I can provide a starting point, but it’s up to you—and God—where you go with it from there. Just as I go back and forth, following whatever obscure connections I see in the space between the words and the pictures, I hope you will follow those trails through your own brain. We’ll never get it all. We’ll never pray about every situation that needs prayer. We’ll never remember everyone we care about. The world’s needs are too great. People are too numerous. We’re too limited.

But our God is a creative God. I believe He delights in us when we offer our creative selves to Him, when we try to channel that creative energy that is at the foundation of who He is and all that He creates. I believe He uses these calendars—not because of anything I did, in particular, but because each one of you opens yourself up to His leading when you open your mind to prayer.

I’m thrilled that I get to be a part of it.

Calendar Contest Winners (yes, that word is plural)

I specifically chose NOT to select one word as a theme for this year. I’m terrible at following through with things. And yet one message keeps sticking with me regarding my writing and ministry (if you want to call it that)—generosity. I cannot only promote myself. I can’t do things that are simply to further my own brand. So ...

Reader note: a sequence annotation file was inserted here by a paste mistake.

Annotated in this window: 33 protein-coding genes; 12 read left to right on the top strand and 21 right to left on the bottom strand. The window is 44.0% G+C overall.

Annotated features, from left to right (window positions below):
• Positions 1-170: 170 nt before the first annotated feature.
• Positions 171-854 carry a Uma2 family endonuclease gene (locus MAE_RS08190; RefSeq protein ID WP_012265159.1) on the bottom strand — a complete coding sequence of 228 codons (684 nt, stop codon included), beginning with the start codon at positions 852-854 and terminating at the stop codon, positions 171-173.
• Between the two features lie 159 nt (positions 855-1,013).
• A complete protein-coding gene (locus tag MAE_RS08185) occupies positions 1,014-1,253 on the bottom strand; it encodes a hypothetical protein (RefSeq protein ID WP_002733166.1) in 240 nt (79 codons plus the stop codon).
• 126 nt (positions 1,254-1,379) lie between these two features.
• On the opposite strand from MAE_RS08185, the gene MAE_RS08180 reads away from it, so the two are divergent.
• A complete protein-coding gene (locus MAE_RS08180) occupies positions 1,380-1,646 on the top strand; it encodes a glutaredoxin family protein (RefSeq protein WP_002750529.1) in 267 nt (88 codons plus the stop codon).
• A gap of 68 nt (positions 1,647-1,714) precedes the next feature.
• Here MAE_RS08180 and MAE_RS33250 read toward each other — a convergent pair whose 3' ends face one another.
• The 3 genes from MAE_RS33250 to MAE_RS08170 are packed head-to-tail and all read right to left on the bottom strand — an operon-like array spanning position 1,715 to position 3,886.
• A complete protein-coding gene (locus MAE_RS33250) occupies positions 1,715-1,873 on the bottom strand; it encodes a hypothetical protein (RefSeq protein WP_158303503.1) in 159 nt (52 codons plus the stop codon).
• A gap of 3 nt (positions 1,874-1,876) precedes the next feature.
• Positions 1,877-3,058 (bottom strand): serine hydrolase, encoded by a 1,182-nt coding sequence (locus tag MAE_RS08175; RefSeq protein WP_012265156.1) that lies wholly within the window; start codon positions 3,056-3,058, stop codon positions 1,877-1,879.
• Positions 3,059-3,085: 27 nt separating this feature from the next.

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I specifically chose NOT to select one word as a theme for this year. I’m terrible at following through with things. And yet one message keeps sticking with me regarding my writing and ministry (if you want to call it that)—generosity. I cannot only promote myself. I can’t do things that are simply to further my own brand. So much of the writing business is about tooting your own horn and staying in front of your readers. I feel uncomfortable every time I do that, and yet I keep trying because I feel like that’s what I’m “supposed” to do.

However, in a Bible study a few months ago, I was introduced to the concept that we don’t need to keep coming up with new plans, asking God to bless them. We need to watch and see where God is already working—and then get on board.